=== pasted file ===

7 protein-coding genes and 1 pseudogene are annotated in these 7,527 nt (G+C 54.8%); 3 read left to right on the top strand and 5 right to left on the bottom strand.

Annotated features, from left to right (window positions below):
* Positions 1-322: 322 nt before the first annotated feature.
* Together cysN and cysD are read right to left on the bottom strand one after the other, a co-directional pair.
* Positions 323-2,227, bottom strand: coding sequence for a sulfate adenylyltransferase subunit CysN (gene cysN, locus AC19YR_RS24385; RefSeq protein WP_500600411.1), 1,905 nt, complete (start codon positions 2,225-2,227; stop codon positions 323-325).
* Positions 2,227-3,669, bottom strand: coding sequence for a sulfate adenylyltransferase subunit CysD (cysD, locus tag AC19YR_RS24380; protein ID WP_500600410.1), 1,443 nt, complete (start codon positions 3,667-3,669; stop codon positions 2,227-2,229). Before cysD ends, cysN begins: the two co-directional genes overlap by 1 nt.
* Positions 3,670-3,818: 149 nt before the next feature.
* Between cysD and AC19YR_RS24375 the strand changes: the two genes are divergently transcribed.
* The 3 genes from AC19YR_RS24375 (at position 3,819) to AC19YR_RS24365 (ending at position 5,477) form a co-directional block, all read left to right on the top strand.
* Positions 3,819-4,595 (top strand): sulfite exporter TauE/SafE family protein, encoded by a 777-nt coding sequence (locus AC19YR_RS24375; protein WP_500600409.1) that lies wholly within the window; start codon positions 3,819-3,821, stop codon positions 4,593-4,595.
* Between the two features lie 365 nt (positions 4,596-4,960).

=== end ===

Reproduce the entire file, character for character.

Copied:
7 protein-coding genes and 1 pseudogene are annotated in these 7,527 nt (G+C 54.8%); 3 read left to right on the top strand and 5 right to left on the bottom strand.

Annotated features, from left to right (window positions below):
* Positions 1-322: 322 nt before the first annotated feature.
* Together cysN and cysD are read right to left on the bottom strand one after the other, a co-directional pair.
* Positions 323-2,227, bottom strand: coding sequence for a sulfate adenylyltransferase subunit CysN (gene cysN, locus AC19YR_RS24385; RefSeq protein WP_500600411.1), 1,905 nt, complete (start codon positions 2,225-2,227; stop codon positions 323-325).
* Positions 2,227-3,669, bottom strand: coding sequence for a sulfate adenylyltransferase subunit CysD (cysD, locus tag AC19YR_RS24380; protein ID WP_500600410.1), 1,443 nt, complete (start codon positions 3,667-3,669; stop codon positions 2,227-2,229). Before cysD ends, cysN begins: the two co-directional genes overlap by 1 nt.
* Positions 3,670-3,818: 149 nt before the next feature.
* Between cysD and AC19YR_RS24375 the strand changes: the two genes are divergently transcribed.
* The 3 genes from AC19YR_RS24375 (at position 3,819) to AC19YR_RS24365 (ending at position 5,477) form a co-directional block, all read left to right on the top strand.
* Positions 3,819-4,595 (top strand): sulfite exporter TauE/SafE family protein, encoded by a 777-nt coding sequence (locus AC19YR_RS24375; protein WP_500600409.1) that lies wholly within the window; start codon positions 3,819-3,821, stop codon positions 4,593-4,595.
* Between the two features lie 365 nt (positions 4,596-4,960).